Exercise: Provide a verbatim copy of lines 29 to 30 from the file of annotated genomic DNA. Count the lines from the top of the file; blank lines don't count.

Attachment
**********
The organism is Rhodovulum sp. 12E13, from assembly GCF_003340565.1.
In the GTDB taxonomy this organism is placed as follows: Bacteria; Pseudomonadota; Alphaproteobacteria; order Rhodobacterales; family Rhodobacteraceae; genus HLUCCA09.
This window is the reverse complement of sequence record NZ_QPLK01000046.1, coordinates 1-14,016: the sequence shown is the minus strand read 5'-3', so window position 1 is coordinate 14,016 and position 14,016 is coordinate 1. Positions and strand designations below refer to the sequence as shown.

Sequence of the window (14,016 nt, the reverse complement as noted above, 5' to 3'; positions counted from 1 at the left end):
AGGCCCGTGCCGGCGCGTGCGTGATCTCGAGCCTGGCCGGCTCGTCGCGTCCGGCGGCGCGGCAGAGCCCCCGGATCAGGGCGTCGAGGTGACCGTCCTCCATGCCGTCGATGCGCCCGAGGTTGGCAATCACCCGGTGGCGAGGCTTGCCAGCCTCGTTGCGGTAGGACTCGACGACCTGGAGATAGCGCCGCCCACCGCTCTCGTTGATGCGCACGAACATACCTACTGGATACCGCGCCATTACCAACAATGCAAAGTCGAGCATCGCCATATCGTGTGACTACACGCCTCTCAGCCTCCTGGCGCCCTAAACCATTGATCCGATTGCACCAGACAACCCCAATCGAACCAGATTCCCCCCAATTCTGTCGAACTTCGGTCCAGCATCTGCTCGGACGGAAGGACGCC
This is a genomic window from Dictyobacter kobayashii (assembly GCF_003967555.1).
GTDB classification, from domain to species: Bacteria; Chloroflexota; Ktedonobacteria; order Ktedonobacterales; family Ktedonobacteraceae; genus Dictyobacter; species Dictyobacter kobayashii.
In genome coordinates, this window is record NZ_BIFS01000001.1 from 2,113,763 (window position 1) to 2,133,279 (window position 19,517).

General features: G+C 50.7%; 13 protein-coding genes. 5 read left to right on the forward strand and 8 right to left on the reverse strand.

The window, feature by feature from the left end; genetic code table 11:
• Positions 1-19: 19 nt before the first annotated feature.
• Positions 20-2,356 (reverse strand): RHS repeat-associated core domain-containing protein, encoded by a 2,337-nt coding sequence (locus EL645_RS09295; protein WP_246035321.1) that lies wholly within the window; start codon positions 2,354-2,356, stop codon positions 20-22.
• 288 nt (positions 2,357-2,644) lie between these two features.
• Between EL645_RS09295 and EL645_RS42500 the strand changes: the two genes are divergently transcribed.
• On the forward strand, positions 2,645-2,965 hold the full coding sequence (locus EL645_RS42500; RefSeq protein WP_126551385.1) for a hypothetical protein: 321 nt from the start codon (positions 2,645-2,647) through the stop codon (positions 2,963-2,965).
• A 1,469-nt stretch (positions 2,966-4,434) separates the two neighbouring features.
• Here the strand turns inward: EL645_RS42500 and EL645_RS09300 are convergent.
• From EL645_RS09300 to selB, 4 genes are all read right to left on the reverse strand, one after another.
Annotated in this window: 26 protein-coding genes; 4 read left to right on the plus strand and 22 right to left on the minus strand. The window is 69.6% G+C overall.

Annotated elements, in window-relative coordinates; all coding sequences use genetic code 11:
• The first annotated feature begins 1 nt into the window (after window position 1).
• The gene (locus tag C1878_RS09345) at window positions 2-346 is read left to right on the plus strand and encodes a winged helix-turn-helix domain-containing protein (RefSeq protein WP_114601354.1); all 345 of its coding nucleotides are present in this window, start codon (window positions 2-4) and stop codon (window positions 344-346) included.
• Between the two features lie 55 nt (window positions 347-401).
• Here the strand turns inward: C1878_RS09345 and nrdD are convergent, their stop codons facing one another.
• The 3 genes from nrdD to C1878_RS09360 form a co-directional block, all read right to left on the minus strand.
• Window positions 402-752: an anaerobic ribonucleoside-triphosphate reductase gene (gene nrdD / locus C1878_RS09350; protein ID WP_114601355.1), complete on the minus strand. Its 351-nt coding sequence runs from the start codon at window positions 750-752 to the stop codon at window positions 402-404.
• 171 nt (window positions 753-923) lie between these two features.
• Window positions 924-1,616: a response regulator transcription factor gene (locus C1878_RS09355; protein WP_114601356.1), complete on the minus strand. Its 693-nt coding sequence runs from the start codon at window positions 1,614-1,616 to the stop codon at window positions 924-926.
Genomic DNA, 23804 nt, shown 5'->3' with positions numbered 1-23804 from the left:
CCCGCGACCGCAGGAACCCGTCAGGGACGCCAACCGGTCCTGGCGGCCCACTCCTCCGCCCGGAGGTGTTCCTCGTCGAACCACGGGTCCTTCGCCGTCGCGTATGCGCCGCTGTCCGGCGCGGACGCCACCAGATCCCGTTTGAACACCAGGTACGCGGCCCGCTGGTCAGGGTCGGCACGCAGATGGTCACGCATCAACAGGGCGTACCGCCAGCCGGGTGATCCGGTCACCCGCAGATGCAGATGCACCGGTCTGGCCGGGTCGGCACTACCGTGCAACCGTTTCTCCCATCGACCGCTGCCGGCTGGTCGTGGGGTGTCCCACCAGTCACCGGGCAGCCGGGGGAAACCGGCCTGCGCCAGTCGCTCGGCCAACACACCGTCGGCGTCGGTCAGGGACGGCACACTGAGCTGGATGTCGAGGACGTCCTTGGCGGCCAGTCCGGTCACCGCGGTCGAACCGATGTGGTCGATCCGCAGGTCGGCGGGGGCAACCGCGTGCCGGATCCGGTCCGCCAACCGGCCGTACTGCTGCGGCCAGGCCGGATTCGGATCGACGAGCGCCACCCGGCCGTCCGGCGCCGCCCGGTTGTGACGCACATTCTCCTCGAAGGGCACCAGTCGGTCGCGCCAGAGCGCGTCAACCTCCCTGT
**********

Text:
Genomic DNA, 23804 nt, shown 5'->3' with positions numbered 1-23804 from the left:
CCCGCGACCGCAGGAACCCGTCAGGGACGCCAACCGGTCCTGGCGGCCCACTCCTCCGCCCGGAGGTGTTCCTCGTCGAACCACGGGTCCTTCGCCGTCGCGTATGCGCCGCTGTCCGGCGCGGACGCCACCAGATCCCGTTTGAACACCAGGTACGCGGCCCGCTGGTCAGGGTCGGCACGCAGATGGTCACGCATCAACAGGGCGTACCGCCAGCCGGGTGATCCGGTCACCCGCAGATGCAGATGCACCGGTCTGGCCGGGTCGGCACTACCGTGCAACCGTTTCTCCCATCGACCGCTGCCGGCTGGTCGTGGGGTGTCCCACCAGTCACCGGGCAGCCGGGGGAAACCGGCCTGCGCCAGTCGCTCGGCCAACACACCGTCGGCGTCGGTCAGGGACGGCACACTGAGCTGGATGTCGAGGACGTCCTTGGCGGCCAGTCCGGTCACCGCGGTCGAACCGATGTGGTCGATCCGCAGGTCGGCGGGGGCAACCGCGTGCCGGATCCGGTCCGCCAACCGGCCGTACTGCTGCGGCCAGGCCGGATTCGGATCGACGAGCGCCACCCGGCCGTCCGGCGCCGCCCGGTTGTGACGCACATTCTCCTCGAAGGGCACCAGTCGGTCGCGCCAGAGCGCGTCAACCTCCCTGT